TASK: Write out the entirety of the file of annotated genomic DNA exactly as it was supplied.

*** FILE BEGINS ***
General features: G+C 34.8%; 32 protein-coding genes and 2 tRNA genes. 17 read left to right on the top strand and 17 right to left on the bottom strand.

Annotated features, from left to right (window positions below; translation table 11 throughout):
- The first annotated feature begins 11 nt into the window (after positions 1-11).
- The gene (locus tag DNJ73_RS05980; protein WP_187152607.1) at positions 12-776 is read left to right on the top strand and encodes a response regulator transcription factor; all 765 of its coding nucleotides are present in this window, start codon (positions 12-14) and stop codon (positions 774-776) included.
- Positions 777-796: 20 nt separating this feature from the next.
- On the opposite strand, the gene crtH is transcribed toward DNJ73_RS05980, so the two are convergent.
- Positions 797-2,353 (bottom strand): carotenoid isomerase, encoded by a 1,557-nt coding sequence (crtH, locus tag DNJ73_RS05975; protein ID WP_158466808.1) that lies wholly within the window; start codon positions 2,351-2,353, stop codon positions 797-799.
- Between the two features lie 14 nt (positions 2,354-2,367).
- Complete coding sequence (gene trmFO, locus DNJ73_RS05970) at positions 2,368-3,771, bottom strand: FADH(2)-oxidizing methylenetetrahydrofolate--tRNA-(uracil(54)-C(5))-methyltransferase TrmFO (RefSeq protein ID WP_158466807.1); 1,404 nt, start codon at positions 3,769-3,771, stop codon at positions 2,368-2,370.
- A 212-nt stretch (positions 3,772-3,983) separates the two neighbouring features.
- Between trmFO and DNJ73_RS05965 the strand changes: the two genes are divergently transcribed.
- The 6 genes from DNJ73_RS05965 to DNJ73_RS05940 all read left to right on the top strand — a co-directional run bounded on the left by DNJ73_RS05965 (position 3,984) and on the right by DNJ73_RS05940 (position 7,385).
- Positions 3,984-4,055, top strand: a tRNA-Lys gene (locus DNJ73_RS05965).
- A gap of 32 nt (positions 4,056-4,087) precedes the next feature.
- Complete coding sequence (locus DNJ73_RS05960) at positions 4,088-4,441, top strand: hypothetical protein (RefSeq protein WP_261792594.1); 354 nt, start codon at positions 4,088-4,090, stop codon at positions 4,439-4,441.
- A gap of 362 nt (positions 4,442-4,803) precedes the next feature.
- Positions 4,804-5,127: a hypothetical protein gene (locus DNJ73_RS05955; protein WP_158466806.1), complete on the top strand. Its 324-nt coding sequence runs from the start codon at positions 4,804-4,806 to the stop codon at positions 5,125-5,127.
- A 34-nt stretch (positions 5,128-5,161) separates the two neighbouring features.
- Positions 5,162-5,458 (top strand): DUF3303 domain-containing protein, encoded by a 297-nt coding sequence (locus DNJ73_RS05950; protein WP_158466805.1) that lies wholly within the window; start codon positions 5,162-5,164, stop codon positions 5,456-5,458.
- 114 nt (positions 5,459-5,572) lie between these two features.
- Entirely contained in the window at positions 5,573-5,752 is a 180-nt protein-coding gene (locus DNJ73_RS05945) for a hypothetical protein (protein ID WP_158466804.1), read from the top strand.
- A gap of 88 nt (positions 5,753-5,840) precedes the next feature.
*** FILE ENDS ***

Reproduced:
General features: G+C 34.8%; 32 protein-coding genes and 2 tRNA genes. 17 read left to right on the top strand and 17 right to left on the bottom strand.

Annotated features, from left to right (window positions below; translation table 11 throughout):
- The first annotated feature begins 11 nt into the window (after positions 1-11).
- The gene (locus tag DNJ73_RS05980; protein WP_187152607.1) at positions 12-776 is read left to right on the top strand and encodes a response regulator transcription factor; all 765 of its coding nucleotides are present in this window, start codon (positions 12-14) and stop codon (positions 774-776) included.
- Positions 777-796: 20 nt separating this feature from the next.
- On the opposite strand, the gene crtH is transcribed toward DNJ73_RS05980, so the two are convergent.
- Positions 797-2,353 (bottom strand): carotenoid isomerase, encoded by a 1,557-nt coding sequence (crtH, locus tag DNJ73_RS05975; protein ID WP_158466808.1) that lies wholly within the window; start codon positions 2,351-2,353, stop codon positions 797-799.
- Between the two features lie 14 nt (positions 2,354-2,367).
- Complete coding sequence (gene trmFO, locus DNJ73_RS05970) at positions 2,368-3,771, bottom strand: FADH(2)-oxidizing methylenetetrahydrofolate--tRNA-(uracil(54)-C(5))-methyltransferase TrmFO (RefSeq protein ID WP_158466807.1); 1,404 nt, start codon at positions 3,769-3,771, stop codon at positions 2,368-2,370.
- A 212-nt stretch (positions 3,772-3,983) separates the two neighbouring features.
- Between trmFO and DNJ73_RS05965 the strand changes: the two genes are divergently transcribed.
- The 6 genes from DNJ73_RS05965 to DNJ73_RS05940 all read left to right on the top strand — a co-directional run bounded on the left by DNJ73_RS05965 (position 3,984) and on the right by DNJ73_RS05940 (position 7,385).
- Positions 3,984-4,055, top strand: a tRNA-Lys gene (locus DNJ73_RS05965).
- A gap of 32 nt (positions 4,056-4,087) precedes the next feature.
- Complete coding sequence (locus DNJ73_RS05960) at positions 4,088-4,441, top strand: hypothetical protein (RefSeq protein WP_261792594.1); 354 nt, start codon at positions 4,088-4,090, stop codon at positions 4,439-4,441.
- A gap of 362 nt (positions 4,442-4,803) precedes the next feature.
- Positions 4,804-5,127: a hypothetical protein gene (locus DNJ73_RS05955; protein WP_158466806.1), complete on the top strand. Its 324-nt coding sequence runs from the start codon at positions 4,804-4,806 to the stop codon at positions 5,125-5,127.
- A 34-nt stretch (positions 5,128-5,161) separates the two neighbouring features.
- Positions 5,162-5,458 (top strand): DUF3303 domain-containing protein, encoded by a 297-nt coding sequence (locus DNJ73_RS05950; protein WP_158466805.1) that lies wholly within the window; start codon positions 5,162-5,164, stop codon positions 5,456-5,458.
- 114 nt (positions 5,459-5,572) lie between these two features.
- Entirely contained in the window at positions 5,573-5,752 is a 180-nt protein-coding gene (locus DNJ73_RS05945) for a hypothetical protein (protein ID WP_158466804.1), read from the top strand.
- A gap of 88 nt (positions 5,753-5,840) precedes the next feature.